Privacy in the Workplace: Matching Employee Behaviors and Workspaces
Picture this. You get home from a long day at work and feel like your ears are still being bombarded with office chatter, your computer screen is being traced up and down by wandering eyes and you can feel the breath of your close quarter coworkers on your neck.
You’re craving privacy. So, you lie down in a dark room and talk to no one. Or, if that’s not possible because of kids, friends, errands, etc you desperately wish you could. Sound familiar?
The lack of privacy in the workplace can be overwhelming to the point of detracting from employee productivity and satisfaction, not to mention seeping into their personal lives. When organizations don’t design to allow for privacy, employees end up feeling overstimulated, overexposed and over-scrutinized. The stereotypical open office -- with few barriers between coworkers and little variety in types of work areas -- creates an overwhelming workplace experience.
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Control is key to create privacy in a workplace environment
Whether it’s visual, auditory, or spatial privacy (also phrased as “can we hear each other?”, “can we see each other?”, “do I have a place just for me?”), employees need to feel a sense of authority over their daily experience or otherwise satisfaction suffers, according to Harvard Business Review. Organizations should consider what types of spaces they provide for their employees to give them a healthy sense of privacy without needing the respite of a dark room and no human interaction. Hint: a variety or layering of spaces works really well, according to Leah Bauer, director of interior design at HDR.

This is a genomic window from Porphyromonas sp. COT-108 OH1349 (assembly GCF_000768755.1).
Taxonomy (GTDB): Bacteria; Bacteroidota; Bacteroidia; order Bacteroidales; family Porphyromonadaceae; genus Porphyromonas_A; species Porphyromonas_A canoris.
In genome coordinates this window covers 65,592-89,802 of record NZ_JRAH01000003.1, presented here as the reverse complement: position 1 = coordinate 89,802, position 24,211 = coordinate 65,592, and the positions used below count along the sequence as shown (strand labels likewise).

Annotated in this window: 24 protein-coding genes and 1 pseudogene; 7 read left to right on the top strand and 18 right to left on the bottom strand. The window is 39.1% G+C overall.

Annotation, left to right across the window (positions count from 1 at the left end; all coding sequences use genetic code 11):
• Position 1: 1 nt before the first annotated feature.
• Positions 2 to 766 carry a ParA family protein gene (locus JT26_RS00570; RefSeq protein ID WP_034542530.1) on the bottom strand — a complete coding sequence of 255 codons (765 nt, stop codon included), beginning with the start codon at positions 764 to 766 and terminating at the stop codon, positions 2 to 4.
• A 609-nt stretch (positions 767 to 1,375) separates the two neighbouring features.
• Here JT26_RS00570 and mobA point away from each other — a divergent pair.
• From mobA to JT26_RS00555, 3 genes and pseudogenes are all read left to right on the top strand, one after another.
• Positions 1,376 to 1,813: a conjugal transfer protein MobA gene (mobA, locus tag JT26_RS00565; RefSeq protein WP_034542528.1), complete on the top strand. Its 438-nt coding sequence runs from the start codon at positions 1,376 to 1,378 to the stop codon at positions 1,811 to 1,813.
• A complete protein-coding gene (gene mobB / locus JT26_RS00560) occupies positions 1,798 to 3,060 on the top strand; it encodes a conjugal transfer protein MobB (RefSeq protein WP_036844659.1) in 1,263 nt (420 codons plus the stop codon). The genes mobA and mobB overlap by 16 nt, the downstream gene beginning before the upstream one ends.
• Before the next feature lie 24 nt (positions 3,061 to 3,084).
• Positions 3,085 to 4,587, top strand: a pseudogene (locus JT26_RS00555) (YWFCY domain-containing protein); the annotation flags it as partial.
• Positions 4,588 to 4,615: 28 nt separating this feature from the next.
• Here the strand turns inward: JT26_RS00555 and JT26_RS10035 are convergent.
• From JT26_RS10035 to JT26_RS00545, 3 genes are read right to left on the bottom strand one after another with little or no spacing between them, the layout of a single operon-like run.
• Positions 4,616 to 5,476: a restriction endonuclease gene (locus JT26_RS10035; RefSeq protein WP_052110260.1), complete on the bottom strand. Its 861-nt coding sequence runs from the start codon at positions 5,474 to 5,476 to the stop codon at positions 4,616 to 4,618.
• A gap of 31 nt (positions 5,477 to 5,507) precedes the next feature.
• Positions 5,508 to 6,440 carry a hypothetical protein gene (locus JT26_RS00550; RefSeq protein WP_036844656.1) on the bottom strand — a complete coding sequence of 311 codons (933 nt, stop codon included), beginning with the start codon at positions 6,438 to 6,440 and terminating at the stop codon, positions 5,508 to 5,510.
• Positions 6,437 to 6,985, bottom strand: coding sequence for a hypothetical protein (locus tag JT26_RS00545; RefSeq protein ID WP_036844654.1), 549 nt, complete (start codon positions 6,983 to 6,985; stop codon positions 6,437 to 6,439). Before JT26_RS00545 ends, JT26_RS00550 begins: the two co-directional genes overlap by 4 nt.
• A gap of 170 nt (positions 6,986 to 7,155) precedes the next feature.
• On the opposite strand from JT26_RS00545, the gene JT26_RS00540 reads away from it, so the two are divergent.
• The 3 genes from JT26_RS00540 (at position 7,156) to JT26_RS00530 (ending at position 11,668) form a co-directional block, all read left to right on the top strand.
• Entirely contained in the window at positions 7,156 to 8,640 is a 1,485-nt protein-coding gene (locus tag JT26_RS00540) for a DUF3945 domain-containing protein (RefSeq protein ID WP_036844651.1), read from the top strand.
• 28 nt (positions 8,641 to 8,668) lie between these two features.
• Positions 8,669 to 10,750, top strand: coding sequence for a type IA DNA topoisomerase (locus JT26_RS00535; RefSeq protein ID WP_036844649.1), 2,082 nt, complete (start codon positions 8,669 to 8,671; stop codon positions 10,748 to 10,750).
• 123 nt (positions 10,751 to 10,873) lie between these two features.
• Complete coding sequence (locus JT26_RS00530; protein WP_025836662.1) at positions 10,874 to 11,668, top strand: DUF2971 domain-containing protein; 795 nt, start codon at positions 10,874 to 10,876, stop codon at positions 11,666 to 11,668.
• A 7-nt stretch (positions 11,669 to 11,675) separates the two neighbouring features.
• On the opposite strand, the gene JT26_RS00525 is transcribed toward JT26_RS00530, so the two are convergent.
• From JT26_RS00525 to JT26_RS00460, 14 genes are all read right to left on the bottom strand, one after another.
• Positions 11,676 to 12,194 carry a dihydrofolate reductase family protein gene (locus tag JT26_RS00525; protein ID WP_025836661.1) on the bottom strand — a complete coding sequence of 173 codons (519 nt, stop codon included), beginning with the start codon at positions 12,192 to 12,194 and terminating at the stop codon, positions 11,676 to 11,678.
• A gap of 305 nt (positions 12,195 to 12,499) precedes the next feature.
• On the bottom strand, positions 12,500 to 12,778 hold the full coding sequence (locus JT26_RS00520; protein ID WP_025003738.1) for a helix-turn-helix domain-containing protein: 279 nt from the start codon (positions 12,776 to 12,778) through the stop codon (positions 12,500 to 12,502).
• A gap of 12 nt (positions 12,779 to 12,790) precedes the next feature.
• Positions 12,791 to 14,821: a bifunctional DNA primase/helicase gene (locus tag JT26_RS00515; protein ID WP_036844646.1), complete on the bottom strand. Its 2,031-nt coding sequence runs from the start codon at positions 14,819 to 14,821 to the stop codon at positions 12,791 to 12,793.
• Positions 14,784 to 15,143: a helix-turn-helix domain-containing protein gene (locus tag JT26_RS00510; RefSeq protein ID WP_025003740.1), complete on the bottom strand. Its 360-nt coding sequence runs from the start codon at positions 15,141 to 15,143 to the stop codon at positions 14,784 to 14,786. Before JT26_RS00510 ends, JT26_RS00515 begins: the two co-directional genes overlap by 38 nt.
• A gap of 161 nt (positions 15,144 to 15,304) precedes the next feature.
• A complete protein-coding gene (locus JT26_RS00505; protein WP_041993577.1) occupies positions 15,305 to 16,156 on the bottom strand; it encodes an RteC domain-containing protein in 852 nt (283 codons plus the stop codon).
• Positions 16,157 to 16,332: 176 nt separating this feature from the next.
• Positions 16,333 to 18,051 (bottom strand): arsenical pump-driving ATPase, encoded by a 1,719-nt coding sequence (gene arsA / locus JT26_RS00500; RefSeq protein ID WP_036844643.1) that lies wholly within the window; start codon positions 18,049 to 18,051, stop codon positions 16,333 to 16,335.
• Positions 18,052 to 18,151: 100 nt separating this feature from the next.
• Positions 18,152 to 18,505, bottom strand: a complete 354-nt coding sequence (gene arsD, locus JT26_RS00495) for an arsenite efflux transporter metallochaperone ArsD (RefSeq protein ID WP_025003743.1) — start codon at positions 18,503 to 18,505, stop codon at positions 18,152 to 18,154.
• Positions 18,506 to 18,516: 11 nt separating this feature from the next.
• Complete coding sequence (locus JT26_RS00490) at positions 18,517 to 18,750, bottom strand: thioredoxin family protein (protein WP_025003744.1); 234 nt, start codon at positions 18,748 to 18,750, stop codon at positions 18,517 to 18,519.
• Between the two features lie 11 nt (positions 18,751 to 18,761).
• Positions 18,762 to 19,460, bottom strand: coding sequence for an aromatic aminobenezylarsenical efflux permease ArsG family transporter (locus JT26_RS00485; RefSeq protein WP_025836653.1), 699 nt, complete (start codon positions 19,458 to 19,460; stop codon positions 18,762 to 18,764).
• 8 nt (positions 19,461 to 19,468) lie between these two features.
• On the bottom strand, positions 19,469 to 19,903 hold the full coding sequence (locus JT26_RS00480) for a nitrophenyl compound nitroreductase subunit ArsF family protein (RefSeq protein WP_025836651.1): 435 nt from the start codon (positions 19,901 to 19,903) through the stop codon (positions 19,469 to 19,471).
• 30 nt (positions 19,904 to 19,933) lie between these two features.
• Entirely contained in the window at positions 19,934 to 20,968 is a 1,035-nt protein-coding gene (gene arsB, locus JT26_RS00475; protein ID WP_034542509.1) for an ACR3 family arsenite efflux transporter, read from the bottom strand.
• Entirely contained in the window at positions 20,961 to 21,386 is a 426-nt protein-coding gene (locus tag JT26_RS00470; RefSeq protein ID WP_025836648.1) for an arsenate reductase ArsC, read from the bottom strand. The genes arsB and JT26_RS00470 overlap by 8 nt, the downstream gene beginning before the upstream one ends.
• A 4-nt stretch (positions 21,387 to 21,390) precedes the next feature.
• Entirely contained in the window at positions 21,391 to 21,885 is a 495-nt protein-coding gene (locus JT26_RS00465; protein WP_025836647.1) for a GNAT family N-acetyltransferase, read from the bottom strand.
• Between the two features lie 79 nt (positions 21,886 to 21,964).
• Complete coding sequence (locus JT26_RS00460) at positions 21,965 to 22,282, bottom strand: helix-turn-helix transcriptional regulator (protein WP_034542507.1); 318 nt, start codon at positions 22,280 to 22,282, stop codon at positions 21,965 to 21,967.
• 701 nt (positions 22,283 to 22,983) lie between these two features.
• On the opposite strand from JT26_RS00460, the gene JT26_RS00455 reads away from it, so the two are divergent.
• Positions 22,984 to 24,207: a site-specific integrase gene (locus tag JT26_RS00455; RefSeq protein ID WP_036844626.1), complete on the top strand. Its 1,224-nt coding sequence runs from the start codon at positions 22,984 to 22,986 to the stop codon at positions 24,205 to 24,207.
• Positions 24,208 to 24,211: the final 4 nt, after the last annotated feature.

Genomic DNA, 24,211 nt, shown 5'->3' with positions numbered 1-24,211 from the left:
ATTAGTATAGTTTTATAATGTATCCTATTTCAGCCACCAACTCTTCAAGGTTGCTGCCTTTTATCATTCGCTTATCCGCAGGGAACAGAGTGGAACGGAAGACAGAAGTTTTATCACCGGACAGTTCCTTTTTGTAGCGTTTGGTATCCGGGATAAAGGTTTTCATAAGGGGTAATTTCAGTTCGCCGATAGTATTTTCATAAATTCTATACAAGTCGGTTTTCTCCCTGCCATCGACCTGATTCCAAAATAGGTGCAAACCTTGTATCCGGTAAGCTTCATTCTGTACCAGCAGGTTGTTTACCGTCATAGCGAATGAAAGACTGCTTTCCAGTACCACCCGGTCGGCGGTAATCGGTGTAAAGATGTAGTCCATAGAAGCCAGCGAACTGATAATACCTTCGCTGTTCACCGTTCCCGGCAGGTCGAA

Offer a spectrum of spaces to match employee behavior
Every office has a specific culture and tends to attract specific people. That being said, it would be incredibly challenging to find an office without a spectrum of personality types whose needs shift throughout the day.
For example, some people feel most focused in a high-energy, communal work area with music playing and colleagues chatting while others prefer a shielded corner area with minimal visual or auditory distractions. Or, even more likely, most people require different types of environments at different points of the day depending on a combination of their mood, energy level, and type of work to be completed. The best way to accommodate all types of employees is to offer a spectrum of spaces that they can use whenever they need to, such as in an activity-based working model.
First, let’s review the type of work employees tend to do during a typical day at the office. Usually, employees work either completely individually, with others outside of a structured meeting, or in a structured group.
Here are a few examples of typical employee work styles:
Next, let’s look at the typical spaces available in the office. Here’s a brief matrix showing the spectrum of privacy available in different types of workspaces in an office:
Looking at the different types of workspaces, the ones at either end of the spectrum -- completely private and completely exposed -- both deprive employees of control over their work environment. They either have to be entirely solitary or completely exposed with limited options to modify the space or amenities within the space. On the other hand, the semi-private areas offer flexibility to either opt-in or out of privacy in multiple ways.